Permaculture Ethics and Principles (A life Example)

When I first heard about permaculture, I didn't really have a concept of what it was. I knew that it has something to do with the garden and producing your own food, I knew it was organic and based around sustainability, it was a little alternative and out there on the edge (Principle 11: Use Edges and Value the Marginal). In the last 10 days, I have been able to take part in a Permaculture Design course and what a journey it was! I now know that there is so much more to permaculture, it is not just gardening or agriculture, it is actually a way of life and a willingness to be aware of the life we are creating.

The word Permaculture came from the concept of 'permanent' and 'agriculture' and focused around making our farming practices not only sustainable but regenerative. The code of ethics that is followed is care for the earth, care for the people and fair share. Care for the earth looks at everything from what we put into and take out of the land including all the plant and animal species and the most important thing, soil! When we talk about care for people we are thinking about the idea of everyone being treated with respect and care and love that they deserve. Fair share is in all things, if you have more food than you need, share it, if you have more money than you need, share it, if you have more land than you need, share it. You only take what you need (Principle 4: Apply self Regulation). The ethics make it clear how we can apply this to the way in which we live. They are so obvious, however, most of us don't even take these things into account on a daily basis. This 10 days took old information and changed my world for the new (Principle 10: Use and Value renewable resources).

On the course, I was set to work in a team to design a home garden for an unemployed lady living in a nearby community. The design concept for this garden focused around improving diet, reducing costs, protecting the soil and giving a potential income with successful yield. For me, it became about so much more than that. In permaculture the first principle is observe and interact. This meant that not only did we visit the site of the people we were working with, we sat and spoke with them, played with the children, shared ideas and plans (Principle 10: Use and Value Diversity).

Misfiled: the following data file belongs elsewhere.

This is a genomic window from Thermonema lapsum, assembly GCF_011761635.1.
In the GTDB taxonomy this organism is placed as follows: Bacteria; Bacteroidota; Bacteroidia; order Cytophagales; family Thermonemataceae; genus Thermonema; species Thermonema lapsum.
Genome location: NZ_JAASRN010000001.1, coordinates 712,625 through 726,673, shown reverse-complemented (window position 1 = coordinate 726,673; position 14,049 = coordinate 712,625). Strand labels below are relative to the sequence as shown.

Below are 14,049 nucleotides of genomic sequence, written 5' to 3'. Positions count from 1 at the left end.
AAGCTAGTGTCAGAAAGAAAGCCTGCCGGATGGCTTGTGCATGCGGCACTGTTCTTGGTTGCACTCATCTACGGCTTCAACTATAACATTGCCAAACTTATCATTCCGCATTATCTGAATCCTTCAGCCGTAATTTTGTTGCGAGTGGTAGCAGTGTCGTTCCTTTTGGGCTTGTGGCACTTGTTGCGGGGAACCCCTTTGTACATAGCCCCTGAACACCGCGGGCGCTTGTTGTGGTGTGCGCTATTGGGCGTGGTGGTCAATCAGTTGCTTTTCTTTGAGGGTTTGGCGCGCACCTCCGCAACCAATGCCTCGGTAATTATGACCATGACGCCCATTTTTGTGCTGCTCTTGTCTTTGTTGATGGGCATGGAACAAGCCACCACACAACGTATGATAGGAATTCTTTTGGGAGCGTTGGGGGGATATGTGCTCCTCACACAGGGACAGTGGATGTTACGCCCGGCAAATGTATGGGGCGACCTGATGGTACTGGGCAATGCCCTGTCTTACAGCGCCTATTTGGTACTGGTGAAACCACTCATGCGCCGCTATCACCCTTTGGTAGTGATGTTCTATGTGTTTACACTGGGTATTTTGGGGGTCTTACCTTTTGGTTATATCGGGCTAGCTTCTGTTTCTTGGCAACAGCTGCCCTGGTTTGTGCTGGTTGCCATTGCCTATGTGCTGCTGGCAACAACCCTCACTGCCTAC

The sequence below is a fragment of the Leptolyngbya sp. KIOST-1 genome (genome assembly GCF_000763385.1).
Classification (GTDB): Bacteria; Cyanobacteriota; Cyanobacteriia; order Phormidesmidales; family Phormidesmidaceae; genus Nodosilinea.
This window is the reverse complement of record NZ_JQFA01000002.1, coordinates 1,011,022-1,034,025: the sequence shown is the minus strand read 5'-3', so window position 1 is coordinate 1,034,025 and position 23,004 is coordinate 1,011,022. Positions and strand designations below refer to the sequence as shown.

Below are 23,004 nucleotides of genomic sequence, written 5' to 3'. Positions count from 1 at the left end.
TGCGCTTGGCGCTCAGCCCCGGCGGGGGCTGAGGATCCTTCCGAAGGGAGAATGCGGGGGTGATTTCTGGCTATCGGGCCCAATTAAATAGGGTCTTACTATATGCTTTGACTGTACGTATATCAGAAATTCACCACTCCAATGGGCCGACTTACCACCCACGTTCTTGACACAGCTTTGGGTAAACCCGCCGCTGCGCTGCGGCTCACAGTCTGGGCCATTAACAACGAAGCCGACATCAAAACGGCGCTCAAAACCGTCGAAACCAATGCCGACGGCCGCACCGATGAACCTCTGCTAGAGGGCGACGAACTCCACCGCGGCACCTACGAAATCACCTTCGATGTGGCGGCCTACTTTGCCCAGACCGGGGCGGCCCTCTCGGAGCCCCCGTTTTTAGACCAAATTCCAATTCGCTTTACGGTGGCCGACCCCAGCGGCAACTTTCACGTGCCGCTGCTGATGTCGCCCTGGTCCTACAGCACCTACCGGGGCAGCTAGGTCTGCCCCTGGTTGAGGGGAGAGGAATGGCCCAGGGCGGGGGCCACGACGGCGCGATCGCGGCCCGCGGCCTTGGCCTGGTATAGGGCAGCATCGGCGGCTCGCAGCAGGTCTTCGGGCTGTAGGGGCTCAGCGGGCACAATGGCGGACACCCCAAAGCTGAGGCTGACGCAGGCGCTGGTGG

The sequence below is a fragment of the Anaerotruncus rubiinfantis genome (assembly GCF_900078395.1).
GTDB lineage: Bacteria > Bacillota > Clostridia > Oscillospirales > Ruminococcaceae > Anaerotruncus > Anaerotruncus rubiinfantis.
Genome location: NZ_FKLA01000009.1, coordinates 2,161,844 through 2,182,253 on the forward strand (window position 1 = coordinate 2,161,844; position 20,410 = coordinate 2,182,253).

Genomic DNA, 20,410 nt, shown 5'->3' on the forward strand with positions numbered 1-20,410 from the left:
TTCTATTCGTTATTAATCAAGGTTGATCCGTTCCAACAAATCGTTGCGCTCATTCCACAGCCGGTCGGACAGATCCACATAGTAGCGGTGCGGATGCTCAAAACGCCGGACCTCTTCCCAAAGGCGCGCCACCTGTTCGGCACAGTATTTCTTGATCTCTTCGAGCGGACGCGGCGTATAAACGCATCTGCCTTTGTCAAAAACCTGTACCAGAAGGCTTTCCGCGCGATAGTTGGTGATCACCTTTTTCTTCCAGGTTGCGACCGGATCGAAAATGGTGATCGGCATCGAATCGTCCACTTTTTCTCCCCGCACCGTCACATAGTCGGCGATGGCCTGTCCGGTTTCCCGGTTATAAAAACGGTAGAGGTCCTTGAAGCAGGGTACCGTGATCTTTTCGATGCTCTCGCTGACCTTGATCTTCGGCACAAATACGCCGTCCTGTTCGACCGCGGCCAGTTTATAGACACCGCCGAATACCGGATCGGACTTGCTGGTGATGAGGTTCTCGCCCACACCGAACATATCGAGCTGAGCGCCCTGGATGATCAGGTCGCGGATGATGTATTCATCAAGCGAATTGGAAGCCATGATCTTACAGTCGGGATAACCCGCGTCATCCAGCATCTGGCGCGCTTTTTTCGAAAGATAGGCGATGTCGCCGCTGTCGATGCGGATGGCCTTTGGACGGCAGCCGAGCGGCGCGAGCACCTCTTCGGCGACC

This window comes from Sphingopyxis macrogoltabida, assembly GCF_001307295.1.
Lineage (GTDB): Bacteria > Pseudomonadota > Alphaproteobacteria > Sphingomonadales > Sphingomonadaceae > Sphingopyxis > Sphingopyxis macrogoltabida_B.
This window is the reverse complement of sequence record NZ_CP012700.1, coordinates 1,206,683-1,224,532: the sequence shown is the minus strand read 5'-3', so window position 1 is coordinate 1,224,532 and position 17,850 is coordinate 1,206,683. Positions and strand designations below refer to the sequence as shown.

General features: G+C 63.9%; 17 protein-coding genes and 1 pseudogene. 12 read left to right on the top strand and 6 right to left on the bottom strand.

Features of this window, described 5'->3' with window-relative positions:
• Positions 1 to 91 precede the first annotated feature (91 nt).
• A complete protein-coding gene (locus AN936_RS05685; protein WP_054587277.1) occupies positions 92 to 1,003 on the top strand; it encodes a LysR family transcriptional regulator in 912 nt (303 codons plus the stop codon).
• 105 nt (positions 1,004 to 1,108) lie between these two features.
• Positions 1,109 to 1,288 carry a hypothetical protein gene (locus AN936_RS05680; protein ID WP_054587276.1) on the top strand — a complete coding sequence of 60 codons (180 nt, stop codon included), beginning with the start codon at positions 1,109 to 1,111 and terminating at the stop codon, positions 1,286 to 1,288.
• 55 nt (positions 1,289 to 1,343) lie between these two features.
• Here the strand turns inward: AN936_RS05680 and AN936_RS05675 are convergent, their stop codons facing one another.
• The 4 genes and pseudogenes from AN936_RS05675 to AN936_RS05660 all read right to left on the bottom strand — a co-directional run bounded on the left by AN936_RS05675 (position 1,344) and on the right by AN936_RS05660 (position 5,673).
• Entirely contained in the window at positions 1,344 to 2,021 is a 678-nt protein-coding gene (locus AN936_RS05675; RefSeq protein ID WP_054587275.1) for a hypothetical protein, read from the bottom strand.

Doing it this way means that you really care about the design that you make because of the impact that it will have on that person's life. I was so excited on the first day to be going out to the garden, I was struggling to sit still (Principle 2: Capture and Store Energy). We were faced with a number of challenges in our design, the house was on a cliff that was being eaten away by copious amounts of running water. At first, I arrived on the land and I thought, what am I doing here?

The excitement had turned into anxiety; I had been on the course for one day and I had no idea how to put this thing into practice. And then I remembered: Care for People! I started to talk to the lady and we had a connection right away and it was so positive to find out what she knew about the area, the problems that she was having, what she thought was the best way to fix things.

Then it was time to apply care for the earth. What do you do if your land is slowly but surely disappearing off of a cliff? Hours were spent pouring over designs. We took measurement, they were wrong, we took more, wrong again! And eventually, when you sit down to plan something, you realise that there are key elements not there. But in the last day, in the last hour, in the last minute, the idea all comes together (Principle 11: Creatively Use and Respond to Change).

You suddenly understand that you need to trust and follow the land, understand that it it really the master of designs. We can see so many patterns in nature, why not follow them? (Principle 7: Design from Patterns to details). We used our contours to create something that reduced water issues across the land and stopped it from eating into the cliff and in doing so, this will create beds in which to plant food. Looking at the finished product (even with it's flaws), was something that was incredibly rewarding. There on paper is every individual tree and plant, you can imagine the sound of the bees and harvesting the food to cook at dinner time. You can suddenly see, so clearly, an image of an idea that might just change someone's life.

And now is the time for fair share. I learned so much informationin the past ten days, it may take me a while to process it all, but principle number 9 tells me slow and steady solutions. So if I can have a minute of your time, come share something with me and I will share something with you (Principle 2: Obtaining a yield), because the spread of this amazing information is how we will change the world (Principle 8: Integrate rather than Segregate).